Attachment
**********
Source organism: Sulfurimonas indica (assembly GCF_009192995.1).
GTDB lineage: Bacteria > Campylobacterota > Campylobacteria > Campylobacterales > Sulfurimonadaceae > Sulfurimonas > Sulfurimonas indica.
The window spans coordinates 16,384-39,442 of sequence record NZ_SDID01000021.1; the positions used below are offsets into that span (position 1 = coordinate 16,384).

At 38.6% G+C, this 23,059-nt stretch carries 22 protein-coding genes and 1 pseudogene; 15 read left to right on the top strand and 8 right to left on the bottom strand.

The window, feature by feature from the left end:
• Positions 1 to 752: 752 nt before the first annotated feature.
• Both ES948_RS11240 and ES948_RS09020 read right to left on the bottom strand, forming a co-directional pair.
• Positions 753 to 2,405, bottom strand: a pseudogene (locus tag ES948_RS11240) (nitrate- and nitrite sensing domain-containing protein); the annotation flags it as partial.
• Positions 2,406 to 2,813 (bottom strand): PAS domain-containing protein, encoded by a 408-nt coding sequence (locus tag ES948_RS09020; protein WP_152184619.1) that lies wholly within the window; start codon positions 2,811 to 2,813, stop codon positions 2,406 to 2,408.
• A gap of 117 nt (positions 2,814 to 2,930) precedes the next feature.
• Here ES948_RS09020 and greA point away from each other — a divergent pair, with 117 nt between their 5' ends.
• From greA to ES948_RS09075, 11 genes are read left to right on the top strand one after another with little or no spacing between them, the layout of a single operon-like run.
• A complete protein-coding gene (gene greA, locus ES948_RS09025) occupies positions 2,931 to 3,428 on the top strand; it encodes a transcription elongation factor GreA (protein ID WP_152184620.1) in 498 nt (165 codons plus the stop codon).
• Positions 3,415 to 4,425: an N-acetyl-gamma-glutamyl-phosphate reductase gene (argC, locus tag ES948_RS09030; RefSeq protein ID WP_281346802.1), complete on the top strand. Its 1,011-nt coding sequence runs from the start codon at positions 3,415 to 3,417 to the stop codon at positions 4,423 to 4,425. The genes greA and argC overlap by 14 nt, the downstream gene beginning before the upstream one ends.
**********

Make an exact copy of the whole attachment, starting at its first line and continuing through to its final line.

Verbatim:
Source organism: Sulfurimonas indica (assembly GCF_009192995.1).
GTDB lineage: Bacteria > Campylobacterota > Campylobacteria > Campylobacterales > Sulfurimonadaceae > Sulfurimonas > Sulfurimonas indica.
The window spans coordinates 16,384-39,442 of sequence record NZ_SDID01000021.1; the positions used below are offsets into that span (position 1 = coordinate 16,384).

At 38.6% G+C, this 23,059-nt stretch carries 22 protein-coding genes and 1 pseudogene; 15 read left to right on the top strand and 8 right to left on the bottom strand.

The window, feature by feature from the left end:
• Positions 1 to 752: 752 nt before the first annotated feature.
• Both ES948_RS11240 and ES948_RS09020 read right to left on the bottom strand, forming a co-directional pair.
• Positions 753 to 2,405, bottom strand: a pseudogene (locus tag ES948_RS11240) (nitrate- and nitrite sensing domain-containing protein); the annotation flags it as partial.
• Positions 2,406 to 2,813 (bottom strand): PAS domain-containing protein, encoded by a 408-nt coding sequence (locus tag ES948_RS09020; protein WP_152184619.1) that lies wholly within the window; start codon positions 2,811 to 2,813, stop codon positions 2,406 to 2,408.
• A gap of 117 nt (positions 2,814 to 2,930) precedes the next feature.
• Here ES948_RS09020 and greA point away from each other — a divergent pair, with 117 nt between their 5' ends.
• From greA to ES948_RS09075, 11 genes are read left to right on the top strand one after another with little or no spacing between them, the layout of a single operon-like run.
• A complete protein-coding gene (gene greA, locus ES948_RS09025) occupies positions 2,931 to 3,428 on the top strand; it encodes a transcription elongation factor GreA (protein ID WP_152184620.1) in 498 nt (165 codons plus the stop codon).
• Positions 3,415 to 4,425: an N-acetyl-gamma-glutamyl-phosphate reductase gene (argC, locus tag ES948_RS09030; RefSeq protein ID WP_281346802.1), complete on the top strand. Its 1,011-nt coding sequence runs from the start codon at positions 3,415 to 3,417 to the stop codon at positions 4,423 to 4,425. The genes greA and argC overlap by 14 nt, the downstream gene beginning before the upstream one ends.